WAGES - Nobody yet knows how much the workers of 4Ocean are paid.



The owners of 4Ocean are getting a lot of media coverage concerning the net worth of the founders, some positive and some negative. Whatever the slant of each article, for sure Alex Schulze and Andrew Cooper are responsible for removing a significant mass of marine plastic from beaches and even some scooped from the ocean. These days it is not just about cleaning up, it is about cleaning up sustainably in the quest for a truly circular economy. Scooping plastic using more diesel that adds to global warming and costs more than the recovered plastic just does not make sense for the planet. You might be better off doing a bit of beach combing yourself, or join a local group that organizes beach cleans.


The following is what some of the media are publishing about 4Ocean and the surfing duo.



Single use plastic beach cleaning 4ocean






4Ocean was officially launched in 2017 by Alex Schulze and Andrew Cooper. The two surfers got the idea while on a surfing trip to Bali. Instead of finding the massive waves they were looking for, the two founders saw an ocean filled with plastic waste and in desperate need of plastic removal services. They claim to have started with nothing, but now the 4Ocean net worth is enough to open multiple other businesses.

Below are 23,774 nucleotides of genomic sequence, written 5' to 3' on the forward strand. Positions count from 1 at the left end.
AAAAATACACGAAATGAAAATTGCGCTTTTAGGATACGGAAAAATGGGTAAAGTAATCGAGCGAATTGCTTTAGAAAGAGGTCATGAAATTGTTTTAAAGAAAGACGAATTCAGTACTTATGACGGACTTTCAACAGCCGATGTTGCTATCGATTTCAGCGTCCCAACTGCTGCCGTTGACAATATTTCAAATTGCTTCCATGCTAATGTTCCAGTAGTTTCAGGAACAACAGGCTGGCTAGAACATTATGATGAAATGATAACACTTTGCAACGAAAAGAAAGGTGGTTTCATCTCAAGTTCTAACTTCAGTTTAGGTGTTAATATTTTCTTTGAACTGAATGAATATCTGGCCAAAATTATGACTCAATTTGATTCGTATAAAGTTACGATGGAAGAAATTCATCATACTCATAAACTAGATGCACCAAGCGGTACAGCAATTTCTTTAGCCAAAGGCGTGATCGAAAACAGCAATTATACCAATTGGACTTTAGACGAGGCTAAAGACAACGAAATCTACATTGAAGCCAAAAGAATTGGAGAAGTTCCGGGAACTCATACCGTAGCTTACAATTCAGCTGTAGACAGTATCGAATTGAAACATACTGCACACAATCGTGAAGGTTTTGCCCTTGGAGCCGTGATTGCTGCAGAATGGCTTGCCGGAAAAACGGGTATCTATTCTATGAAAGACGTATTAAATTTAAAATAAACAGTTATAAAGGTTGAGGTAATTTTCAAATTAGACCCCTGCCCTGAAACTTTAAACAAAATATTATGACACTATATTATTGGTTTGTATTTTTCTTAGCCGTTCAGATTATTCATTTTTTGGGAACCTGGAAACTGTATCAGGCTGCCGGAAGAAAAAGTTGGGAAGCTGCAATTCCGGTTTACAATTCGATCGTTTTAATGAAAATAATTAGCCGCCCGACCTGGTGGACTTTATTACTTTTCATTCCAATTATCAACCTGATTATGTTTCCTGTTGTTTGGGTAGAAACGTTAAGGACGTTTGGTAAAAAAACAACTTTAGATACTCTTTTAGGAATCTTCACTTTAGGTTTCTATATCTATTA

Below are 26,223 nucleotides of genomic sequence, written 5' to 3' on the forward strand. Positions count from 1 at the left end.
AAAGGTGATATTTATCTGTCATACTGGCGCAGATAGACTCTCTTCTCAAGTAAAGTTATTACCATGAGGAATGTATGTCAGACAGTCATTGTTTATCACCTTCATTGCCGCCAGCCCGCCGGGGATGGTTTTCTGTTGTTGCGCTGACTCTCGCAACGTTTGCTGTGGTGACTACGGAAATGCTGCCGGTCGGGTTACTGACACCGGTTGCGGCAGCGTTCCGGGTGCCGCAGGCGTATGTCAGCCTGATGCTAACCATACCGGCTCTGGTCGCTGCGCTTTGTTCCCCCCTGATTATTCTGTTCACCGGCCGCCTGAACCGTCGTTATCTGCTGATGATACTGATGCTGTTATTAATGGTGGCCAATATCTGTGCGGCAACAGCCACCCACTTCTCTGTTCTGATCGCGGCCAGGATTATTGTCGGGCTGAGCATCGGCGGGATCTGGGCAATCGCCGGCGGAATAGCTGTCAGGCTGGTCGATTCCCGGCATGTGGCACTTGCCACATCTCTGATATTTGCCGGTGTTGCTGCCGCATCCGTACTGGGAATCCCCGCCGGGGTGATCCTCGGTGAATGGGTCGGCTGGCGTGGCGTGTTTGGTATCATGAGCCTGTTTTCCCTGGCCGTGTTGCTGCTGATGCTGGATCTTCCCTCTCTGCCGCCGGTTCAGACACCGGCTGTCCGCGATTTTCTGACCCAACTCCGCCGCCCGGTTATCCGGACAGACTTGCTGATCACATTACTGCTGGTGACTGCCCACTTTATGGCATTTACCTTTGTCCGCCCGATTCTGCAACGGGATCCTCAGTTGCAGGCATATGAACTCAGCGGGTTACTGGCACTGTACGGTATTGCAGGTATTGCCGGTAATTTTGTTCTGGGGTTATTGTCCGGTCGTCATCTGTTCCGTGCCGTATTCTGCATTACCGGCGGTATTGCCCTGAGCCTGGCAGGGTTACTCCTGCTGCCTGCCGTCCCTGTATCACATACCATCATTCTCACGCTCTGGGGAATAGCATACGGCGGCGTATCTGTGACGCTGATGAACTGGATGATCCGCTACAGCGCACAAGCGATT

Apart from selling bracelets made of recycled materials, 4Ocean also uses part of the profits to clean coastlines and oceans. What else can you purchase from this company and how much is their net worth?


Is 4Ocean legitimate?


4Ocean is as valid as they come and is among the few companies in the world leading the race to remove plastic from the ocean. The founders were encouraged to establish the company after a visit to Bali, Indonesia, in search of the perfect waves. Indonesia is second only to China when it comes to pollution, which made it easier for the two friends to gain support from locals and other interested parties. After an interview with the lifeguard regarding the state of pollution, the two young men decided to start their own company to provide a feasible solution.

Considering they had no capital to start their company, Schulze and Cooper decided to use some of the plastic to make bracelets, which they sell to fund their cause. They have been invited to different interviews on popular media outlets, including Voyagemia and CNBC, to mention a few. In one of the interviews, the company executives disclosed that the company had sold over $30 million in bracelets since they began the anti-pollution venture.